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Above: George Town & mainland Penang State as seen from top of the hill. Below: two views of the hill as seen from the 20th floor of one of those buildings near the water, above….

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How did I end up exploring so much of Penang Hill, and thus having so many lovely photos to unfold for you? My first morning in Penang, after the train up from KL the prior evening, I awoke with urge to explore, so I thought “I’ll take the funicular up, then walk back down towards the botanic gardens.” Got an e-hail car to take me to the funicular base, stood briefly in the massive line full of tour groups and making a lot of noise. Thought “this isn’t fun.” Decided to just walk as much as I wanted, and was right that it got me away from the crowds. The story of why I also ended up walking back down in much the same, and so…we all have more photos, which you personally may or may not consider a good thing, by the time you’ve seen them all :-).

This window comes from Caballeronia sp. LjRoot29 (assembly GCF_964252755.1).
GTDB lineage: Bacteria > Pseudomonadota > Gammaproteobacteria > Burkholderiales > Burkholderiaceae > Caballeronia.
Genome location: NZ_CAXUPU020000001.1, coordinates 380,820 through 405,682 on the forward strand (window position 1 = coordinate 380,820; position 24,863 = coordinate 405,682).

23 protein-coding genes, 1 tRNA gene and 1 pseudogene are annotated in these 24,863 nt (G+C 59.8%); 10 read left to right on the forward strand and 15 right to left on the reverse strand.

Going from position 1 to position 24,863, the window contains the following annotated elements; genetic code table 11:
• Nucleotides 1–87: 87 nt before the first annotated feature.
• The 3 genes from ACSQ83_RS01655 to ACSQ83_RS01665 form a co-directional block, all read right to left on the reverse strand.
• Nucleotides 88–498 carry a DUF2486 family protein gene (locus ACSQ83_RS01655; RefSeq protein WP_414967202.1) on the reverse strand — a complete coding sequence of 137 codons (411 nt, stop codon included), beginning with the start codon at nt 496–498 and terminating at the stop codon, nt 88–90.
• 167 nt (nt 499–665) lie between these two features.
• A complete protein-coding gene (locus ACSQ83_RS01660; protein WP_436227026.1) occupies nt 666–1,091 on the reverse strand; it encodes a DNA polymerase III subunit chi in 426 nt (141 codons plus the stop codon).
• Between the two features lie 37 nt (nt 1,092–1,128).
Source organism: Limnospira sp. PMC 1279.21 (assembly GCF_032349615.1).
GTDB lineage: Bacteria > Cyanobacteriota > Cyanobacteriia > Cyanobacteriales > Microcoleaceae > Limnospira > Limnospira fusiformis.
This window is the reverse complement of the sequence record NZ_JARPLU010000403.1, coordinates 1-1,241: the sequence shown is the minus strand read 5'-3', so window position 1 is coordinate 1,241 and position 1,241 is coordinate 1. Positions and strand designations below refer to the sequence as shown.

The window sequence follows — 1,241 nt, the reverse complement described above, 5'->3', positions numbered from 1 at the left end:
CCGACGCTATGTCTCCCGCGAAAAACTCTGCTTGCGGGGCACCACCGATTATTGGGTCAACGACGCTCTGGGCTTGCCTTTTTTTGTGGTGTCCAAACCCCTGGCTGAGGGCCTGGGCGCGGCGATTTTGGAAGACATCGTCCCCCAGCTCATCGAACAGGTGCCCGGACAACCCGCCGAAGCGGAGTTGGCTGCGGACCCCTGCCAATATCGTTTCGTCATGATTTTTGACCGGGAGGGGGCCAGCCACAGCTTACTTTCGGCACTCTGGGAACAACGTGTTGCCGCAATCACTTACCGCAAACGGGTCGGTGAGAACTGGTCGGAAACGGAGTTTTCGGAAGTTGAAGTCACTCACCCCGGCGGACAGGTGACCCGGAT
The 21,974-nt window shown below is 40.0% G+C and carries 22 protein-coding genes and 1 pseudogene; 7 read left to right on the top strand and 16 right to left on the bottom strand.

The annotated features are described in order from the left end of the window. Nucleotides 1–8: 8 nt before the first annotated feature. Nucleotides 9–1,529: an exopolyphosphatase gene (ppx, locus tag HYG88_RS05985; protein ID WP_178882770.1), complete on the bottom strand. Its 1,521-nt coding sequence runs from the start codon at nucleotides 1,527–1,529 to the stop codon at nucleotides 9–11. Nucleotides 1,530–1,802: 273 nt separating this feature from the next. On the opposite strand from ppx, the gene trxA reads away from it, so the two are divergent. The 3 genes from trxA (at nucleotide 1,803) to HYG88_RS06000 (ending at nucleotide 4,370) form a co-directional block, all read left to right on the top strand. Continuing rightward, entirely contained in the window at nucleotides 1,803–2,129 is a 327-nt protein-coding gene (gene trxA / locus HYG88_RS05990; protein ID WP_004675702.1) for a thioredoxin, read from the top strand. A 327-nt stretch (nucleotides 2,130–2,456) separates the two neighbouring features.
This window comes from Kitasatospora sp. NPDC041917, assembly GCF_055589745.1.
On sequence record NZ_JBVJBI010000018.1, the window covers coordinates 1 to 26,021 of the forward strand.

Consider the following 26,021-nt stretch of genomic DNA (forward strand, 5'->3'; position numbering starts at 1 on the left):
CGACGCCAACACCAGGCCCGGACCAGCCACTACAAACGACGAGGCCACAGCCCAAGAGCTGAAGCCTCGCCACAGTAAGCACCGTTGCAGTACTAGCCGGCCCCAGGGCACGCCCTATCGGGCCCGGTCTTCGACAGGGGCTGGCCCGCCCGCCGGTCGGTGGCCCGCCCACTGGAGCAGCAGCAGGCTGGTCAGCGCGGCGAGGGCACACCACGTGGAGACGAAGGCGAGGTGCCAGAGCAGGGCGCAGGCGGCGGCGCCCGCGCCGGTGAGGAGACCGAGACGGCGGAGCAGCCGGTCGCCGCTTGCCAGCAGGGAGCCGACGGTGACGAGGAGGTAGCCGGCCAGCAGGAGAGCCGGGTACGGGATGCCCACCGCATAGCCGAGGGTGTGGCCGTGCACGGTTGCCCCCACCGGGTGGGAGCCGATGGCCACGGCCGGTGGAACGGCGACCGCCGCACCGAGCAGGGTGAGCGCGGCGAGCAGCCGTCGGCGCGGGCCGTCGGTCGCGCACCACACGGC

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Last weekend, I posted a video special from Penang, where I spent a week or so for work travel, from which I returned home to A’dam yesterday. Last Saturday managed to be a full off-duty day, which got me out exploring lovely Penang Hill, which rises directly behind George Town on the island of Penang. (Yes, well beyond being the name given to a style of curry often served in US Thai restaurants, Penang seems to be also a city, an island, and a state of the nation of Malaysia.)

You’re now seeing the next post from my Penang Hill exploration, which involved countless literal stair steps to climb the roughly 800 meters / 2400 feet to the top of hill, and then back down to another portion of the hill to the north and east near a landmark called “Moon Gate.” I’ll toss in explanations as I go, but just want to flag for readers that I will be mixing up locations as I work through my themes in the weeks ahead. There are still city views, urban entrances, and other posts to come from Prague, now also many from Penang including the return of Urban Garden entries since I certaily perceived that lovely hill walk as an exploration of an urban-garden style retreat…and as always there are Small Wonders, Urban Gardens, City Views and so much more from Amsterdam and other NL cities I’ve visited. So if you’re curious what you’re seeing, switch to a viewer interface that allows you to see the Labels and the Tags that I apply to all posts; or often if you can open the image itself, you’ll see (as for all three photos in this post) an informative name for the photo file. Whether you choose to find out what you’re seeing or not, I hope you’ll enjoy all the delights I’m planning to share 🙂

Video Bonus – Dusky Leaf Monkey Mother & Baby